Thursday, 14 March 2013


Cow tipping or cow pushing is the purported activity of sneaking up on an unsuspecting, upright cow and pushing it over for entertainment. The practice of cow tipping is generally considered an urban legend, as cows do not sleep standing up, and the implication that a cow can be pushed over and not stand up again is incorrect, as, unless injured, cows routinely lie down and can easily regain their footing. The implication that rural citizens seek such entertainment due to lack of other alternatives is also generally viewed as urban legend, stereotyping and insulting people who live in rural areas.

Monday, 30 April 2012


Cattle (colloquially cows) are the most common type of large domesticated ungulates. They are a prominent modern member of the subfamily Bovinae, are the most widespread species of the genus Bos, and are most commonly classified collectively as Bos primigenius. Cattle are raised as livestock for meat (beef and veal), as dairy animals for milk and other dairy products, and as draft animals (oxen / bullocks) (pulling carts, plows and the like). Other products include leather and dung for manure or fuel. In some countries, such as India, cattle are sacred. From as few as eighty progenitors domesticated in southeast Turkey about 10,500 years ago, it is estimated that there are now 1.3 billion cattle in the world today. In 2009, cattle became the first livestock animal to have its genome mapped.

Wednesday, 11 January 2012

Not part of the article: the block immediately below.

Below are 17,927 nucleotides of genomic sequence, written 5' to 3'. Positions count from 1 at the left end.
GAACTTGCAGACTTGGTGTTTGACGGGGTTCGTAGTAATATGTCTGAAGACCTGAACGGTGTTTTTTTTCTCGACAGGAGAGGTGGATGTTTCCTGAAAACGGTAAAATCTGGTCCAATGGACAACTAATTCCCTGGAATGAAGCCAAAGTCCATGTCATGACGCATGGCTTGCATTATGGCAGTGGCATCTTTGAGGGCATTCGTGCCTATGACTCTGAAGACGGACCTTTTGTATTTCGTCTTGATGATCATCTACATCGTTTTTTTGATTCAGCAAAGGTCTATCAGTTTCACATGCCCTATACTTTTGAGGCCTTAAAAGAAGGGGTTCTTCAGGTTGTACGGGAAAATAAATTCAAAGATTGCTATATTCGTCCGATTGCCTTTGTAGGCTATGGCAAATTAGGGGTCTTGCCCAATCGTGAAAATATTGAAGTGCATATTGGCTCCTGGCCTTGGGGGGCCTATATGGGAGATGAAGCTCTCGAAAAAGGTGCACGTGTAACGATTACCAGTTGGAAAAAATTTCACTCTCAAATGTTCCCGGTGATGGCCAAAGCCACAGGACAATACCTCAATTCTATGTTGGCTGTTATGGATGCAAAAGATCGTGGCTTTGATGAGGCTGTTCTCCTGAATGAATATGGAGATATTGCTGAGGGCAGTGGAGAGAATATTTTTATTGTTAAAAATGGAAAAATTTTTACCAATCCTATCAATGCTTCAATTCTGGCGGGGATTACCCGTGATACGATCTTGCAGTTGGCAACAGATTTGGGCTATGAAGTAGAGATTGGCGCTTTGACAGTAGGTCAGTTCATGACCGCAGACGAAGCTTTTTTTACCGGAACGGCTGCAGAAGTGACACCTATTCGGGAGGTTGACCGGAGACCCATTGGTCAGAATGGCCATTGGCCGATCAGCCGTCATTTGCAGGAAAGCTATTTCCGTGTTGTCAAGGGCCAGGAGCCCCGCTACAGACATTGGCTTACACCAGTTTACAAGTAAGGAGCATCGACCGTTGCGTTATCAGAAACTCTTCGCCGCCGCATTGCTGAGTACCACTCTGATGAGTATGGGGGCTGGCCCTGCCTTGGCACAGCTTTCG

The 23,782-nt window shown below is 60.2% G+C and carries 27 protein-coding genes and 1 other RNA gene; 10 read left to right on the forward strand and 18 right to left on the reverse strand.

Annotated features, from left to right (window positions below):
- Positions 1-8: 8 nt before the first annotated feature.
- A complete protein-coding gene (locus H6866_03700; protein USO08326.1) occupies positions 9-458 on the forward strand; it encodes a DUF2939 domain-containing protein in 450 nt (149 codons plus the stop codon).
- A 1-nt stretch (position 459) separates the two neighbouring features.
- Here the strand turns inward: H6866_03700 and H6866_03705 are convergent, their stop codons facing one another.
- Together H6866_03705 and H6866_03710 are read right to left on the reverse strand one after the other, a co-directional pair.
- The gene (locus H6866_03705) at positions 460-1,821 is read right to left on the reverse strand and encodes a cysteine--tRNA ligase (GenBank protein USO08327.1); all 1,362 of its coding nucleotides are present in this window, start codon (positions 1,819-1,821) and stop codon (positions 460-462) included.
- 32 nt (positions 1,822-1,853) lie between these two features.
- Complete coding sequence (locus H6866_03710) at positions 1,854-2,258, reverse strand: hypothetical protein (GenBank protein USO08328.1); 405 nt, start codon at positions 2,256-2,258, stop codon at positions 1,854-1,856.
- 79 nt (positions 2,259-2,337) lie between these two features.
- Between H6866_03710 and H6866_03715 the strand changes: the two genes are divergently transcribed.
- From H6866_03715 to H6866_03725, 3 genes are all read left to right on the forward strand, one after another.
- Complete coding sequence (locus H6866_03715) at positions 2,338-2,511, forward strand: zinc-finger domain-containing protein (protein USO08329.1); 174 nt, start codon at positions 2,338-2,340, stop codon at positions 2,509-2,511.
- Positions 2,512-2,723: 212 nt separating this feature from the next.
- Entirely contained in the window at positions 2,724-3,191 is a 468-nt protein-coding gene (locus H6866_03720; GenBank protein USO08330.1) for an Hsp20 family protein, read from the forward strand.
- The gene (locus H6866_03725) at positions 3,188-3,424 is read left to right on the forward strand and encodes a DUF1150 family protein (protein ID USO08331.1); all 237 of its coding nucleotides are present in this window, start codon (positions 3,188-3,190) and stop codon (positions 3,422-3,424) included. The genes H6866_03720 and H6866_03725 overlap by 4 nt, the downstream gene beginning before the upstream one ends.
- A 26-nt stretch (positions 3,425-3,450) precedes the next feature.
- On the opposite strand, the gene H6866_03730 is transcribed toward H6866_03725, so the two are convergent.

I won’t have a cow, man.

Humans are meant to eat meat - Sam Neil and a bicycle riding orang-utan have taught me that much. It’s just that I can’t bring myself to do it. I don’t need to devour a cow to get my share of iron, zinc, “added hormones” or mad cow disease.

When I’m outed as a vegetarian I usually face a barrage of questions, "Is it for moral reasons? Health? Are you taking a strand on behalf of the environment?" To be honest, like a Lemony Snicket story, my life has consisted of a series of unfortunate events that left me little choice but to relinquish meat and embrace lentils, beans, tofu and chickpeas.

I grew up in a typical 80s meat and three veg family. Pork chops, sausages, mince or corn beef, rinse and repeat, week after week. The revolving meat choice was always accompanied by a selection of bland steamed vegies. Tuesdays were the worst, sausage night. I couldn’t stand sausages, the ambiguous meat of the carnivorous world.

Dinner time at my house looked a lot like it does on The Simpsons, with my dad starring as Homer. In complete contrast to me, my father loves meat, and not in a gourmand way either. He can wolf down steak sandwiches, sausage rolls and mince pies at breakneck speed. The number of times I have seen him “cooking” bacon in the microwave, so he can get it into his stomach quicker, is frightening.

I, on the other hand, am the hippie daughter who turned vegetarian at 15. There were constant threats of sending me to some mythical camp for fussy eaters as well as taunts like, “you’ll never stick to it” which he double dared, even physical challenged me with. My mother believed I was going through a phase and refused to accommodate my behaviour. This meant a few years of potatoes and steamed-from-frozen vegies. Much like my potato-loving Irish ancestors, I persevered in the face of adversity.